In addition, the rise of absolute monarchies played a crucial role in this era. Among the monarchies that appeared during the Baroque era there was Spain’s Phillip the II, Germany’s Frederick the Great, and Russia’s Peter the Great. However, Louis the XIV takes the cake. In order to display the power and grandeur of the centralized state, baroque palaces were built on a monumental scale. An example of this practice is the Royal Palace and Gardens at Versailles. Due to an event during the rebellions in 1649, Louis XIV developed a rather strong distrust to both the nobility and the common people (Britannica).
This caused him to revolve his place of residence around him and in doing so controlled every aspect of it. Referred to as the “Sun King”, Louis XIV was largely responsible for the expansion that resulted in the grand building that still stands today. He hired architect Louis Le Vau along with artist Charles Le Brun to carry out the work on this Baroque masterpiece. The palace was to be a symbol of the Kings power, and it was intended to exceed anything before in past in size and grandeur.
Fortunately, aside from his self-obsession and vanity, Louis XIV was, without a doubt, a great patron of the arts. It has been said, “His own personal tastes encompassed both the balance and harmony of classical art and the drama and exuberance of the Baroque” (Sayre 732). One of Louis favorite artists was the Flemish painter Peter Paul Rubens. The Arrival and Reception of Marie de’ Medici at Marseilles is a classic example of Rubens dramatic Baroque artwork, including his signature fleshy bodies. Furthermore, this era’s overall style and way of life made a transition from the Renaissance.
For instance, art in the Renaissance played special attention to clarity and realism. Yet, the art works did not completely depict human emotion, while Baroque art works focused more on showing them (Baniulyte, Ausra). A new solidity and weightiness to Italian paintings began to appear. Two great figures who embodied this new style were Caravaggio and Annibale Carracci. In addition, buildings from the Baroque era appear spacious, sensual, and extravagant. This is because much of the architecture created during this time employed techniques never seen before.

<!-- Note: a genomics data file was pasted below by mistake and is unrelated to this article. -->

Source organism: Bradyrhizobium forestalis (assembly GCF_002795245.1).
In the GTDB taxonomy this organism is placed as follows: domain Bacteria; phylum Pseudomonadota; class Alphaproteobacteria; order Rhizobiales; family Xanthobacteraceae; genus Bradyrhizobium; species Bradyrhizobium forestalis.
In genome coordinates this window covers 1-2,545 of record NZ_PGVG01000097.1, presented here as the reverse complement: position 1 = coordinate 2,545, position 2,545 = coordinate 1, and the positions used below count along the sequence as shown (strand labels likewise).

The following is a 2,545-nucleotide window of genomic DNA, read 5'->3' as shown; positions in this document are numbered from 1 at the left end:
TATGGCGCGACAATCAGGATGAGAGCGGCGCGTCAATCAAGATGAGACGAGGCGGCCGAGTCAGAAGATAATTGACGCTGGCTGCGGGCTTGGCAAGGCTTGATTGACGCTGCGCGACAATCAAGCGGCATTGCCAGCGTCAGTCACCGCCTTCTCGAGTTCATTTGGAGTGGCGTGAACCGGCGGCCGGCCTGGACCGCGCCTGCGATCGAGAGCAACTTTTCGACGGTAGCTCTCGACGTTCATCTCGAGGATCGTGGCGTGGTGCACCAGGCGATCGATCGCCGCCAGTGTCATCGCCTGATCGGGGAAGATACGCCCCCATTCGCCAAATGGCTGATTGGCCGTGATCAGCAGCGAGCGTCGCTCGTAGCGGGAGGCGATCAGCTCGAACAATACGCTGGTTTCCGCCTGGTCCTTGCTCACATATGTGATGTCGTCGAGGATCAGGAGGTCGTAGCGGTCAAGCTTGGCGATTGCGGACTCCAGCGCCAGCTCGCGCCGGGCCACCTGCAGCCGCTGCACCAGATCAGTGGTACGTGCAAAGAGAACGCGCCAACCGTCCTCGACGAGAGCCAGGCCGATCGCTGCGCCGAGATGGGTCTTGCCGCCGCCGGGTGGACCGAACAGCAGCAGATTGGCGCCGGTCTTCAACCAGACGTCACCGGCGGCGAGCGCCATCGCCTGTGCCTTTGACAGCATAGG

Artists like Bernini revolutionized the way we view sculptures, by making stone appear to be capable of bleeding (Levy, Evonne). Without a doubt, this Era was a time of truly influential, exceptional, and passion filled artwork that the world had never seen before. Each individual influence, from religion to economics, played an important part in shaping what we now know today as Baroque form. The techniques used in the art and architecture, without a doubt, influenced the art that we see to today, and will continue to see in the future.
Baniulytė, Aušra. Italian Intrigue In The Baltic: Myth, Faith, And Politics In The Age Of Baroque. Journal Of Early Modern History 16.1 (2012): 23-52. Academic Search Complete. Web. 4 Feb. 2013.
“Baroque period”. Encyclopædia Britannica. Encyclopædia Britannica Online. Encyclopædia Britannica Inc., 2013. Web. 02 Feb. 2013
Levy, Evonne. Repeat Performances: Bernini, The Portrait And Its Copy. Sculpture Journal 20.2 (2011): 239-249. Art & Architecture Complete. Web. 4 Feb. 2013.
Sayre, Henery M. The Humanities: Culture, Continuity and Change, Book 4. N.p., n.d. Web. 02 Feb. 2013